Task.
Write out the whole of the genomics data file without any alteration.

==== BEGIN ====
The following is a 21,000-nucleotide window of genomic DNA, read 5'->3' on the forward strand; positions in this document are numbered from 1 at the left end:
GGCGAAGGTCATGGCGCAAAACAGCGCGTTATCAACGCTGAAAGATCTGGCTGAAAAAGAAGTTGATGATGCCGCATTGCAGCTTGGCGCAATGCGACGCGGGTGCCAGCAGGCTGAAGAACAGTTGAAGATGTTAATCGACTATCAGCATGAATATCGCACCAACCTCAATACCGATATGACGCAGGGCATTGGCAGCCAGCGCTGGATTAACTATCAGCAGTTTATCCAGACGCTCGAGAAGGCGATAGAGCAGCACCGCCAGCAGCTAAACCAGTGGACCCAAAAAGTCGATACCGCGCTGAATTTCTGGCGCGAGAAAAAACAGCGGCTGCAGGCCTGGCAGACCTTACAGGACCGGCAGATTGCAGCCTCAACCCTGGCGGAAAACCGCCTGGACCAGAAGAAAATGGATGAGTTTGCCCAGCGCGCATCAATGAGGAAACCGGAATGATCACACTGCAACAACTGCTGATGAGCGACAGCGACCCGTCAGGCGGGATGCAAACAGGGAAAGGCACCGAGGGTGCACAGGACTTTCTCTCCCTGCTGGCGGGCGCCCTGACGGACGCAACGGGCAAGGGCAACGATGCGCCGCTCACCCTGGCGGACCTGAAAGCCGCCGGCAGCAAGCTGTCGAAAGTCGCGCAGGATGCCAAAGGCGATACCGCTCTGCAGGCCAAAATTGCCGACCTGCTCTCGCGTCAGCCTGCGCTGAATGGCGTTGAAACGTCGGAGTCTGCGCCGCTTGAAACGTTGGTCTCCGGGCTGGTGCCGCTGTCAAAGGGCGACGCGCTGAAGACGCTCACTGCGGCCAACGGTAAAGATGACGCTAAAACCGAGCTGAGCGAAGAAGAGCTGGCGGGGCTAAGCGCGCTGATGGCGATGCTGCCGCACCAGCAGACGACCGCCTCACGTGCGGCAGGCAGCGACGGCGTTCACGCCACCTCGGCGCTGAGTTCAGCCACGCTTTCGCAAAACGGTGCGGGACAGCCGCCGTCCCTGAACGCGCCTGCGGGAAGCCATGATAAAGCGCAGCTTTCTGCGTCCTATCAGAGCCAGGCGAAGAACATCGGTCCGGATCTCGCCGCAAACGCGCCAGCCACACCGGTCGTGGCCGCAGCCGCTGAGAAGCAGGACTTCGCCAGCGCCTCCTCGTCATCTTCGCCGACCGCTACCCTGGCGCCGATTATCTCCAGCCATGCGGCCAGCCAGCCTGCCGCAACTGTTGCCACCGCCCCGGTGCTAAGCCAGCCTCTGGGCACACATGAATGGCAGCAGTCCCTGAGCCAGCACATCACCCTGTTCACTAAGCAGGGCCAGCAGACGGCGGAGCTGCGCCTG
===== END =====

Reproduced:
The following is a 21,000-nucleotide window of genomic DNA, read 5'->3' on the forward strand; positions in this document are numbered from 1 at the left end:
GGCGAAGGTCATGGCGCAAAACAGCGCGTTATCAACGCTGAAAGATCTGGCTGAAAAAGAAGTTGATGATGCCGCATTGCAGCTTGGCGCAATGCGACGCGGGTGCCAGCAGGCTGAAGAACAGTTGAAGATGTTAATCGACTATCAGCATGAATATCGCACCAACCTCAATACCGATATGACGCAGGGCATTGGCAGCCAGCGCTGGATTAACTATCAGCAGTTTATCCAGACGCTCGAGAAGGCGATAGAGCAGCACCGCCAGCAGCTAAACCAGTGGACCCAAAAAGTCGATACCGCGCTGAATTTCTGGCGCGAGAAAAAACAGCGGCTGCAGGCCTGGCAGACCTTACAGGACCGGCAGATTGCAGCCTCAACCCTGGCGGAAAACCGCCTGGACCAGAAGAAAATGGATGAGTTTGCCCAGCGCGCATCAATGAGGAAACCGGAATGATCACACTGCAACAACTGCTGATGAGCGACAGCGACCCGTCAGGCGGGATGCAAACAGGGAAAGGCACCGAGGGTGCACAGGACTTTCTCTCCCTGCTGGCGGGCGCCCTGACGGACGCAACGGGCAAGGGCAACGATGCGCCGCTCACCCTGGCGGACCTGAAAGCCGCCGGCAGCAAGCTGTCGAAAGTCGCGCAGGATGCCAAAGGCGATACCGCTCTGCAGGCCAAAATTGCCGACCTGCTCTCGCGTCAGCCTGCGCTGAATGGCGTTGAAACGTCGGAGTCTGCGCCGCTTGAAACGTTGGTCTCCGGGCTGGTGCCGCTGTCAAAGGGCGACGCGCTGAAGACGCTCACTGCGGCCAACGGTAAAGATGACGCTAAAACCGAGCTGAGCGAAGAAGAGCTGGCGGGGCTAAGCGCGCTGATGGCGATGCTGCCGCACCAGCAGACGACCGCCTCACGTGCGGCAGGCAGCGACGGCGTTCACGCCACCTCGGCGCTGAGTTCAGCCACGCTTTCGCAAAACGGTGCGGGACAGCCGCCGTCCCTGAACGCGCCTGCGGGAAGCCATGATAAAGCGCAGCTTTCTGCGTCCTATCAGAGCCAGGCGAAGAACATCGGTCCGGATCTCGCCGCAAACGCGCCAGCCACACCGGTCGTGGCCGCAGCCGCTGAGAAGCAGGACTTCGCCAGCGCCTCCTCGTCATCTTCGCCGACCGCTACCCTGGCGCCGATTATCTCCAGCCATGCGGCCAGCCAGCCTGCCGCAACTGTTGCCACCGCCCCGGTGCTAAGCCAGCCTCTGGGCACACATGAATGGCAGCAGTCCCTGAGCCAGCACATCACCCTGTTCACTAAGCAGGGCCAGCAGACGGCGGAGCTGCGCCTG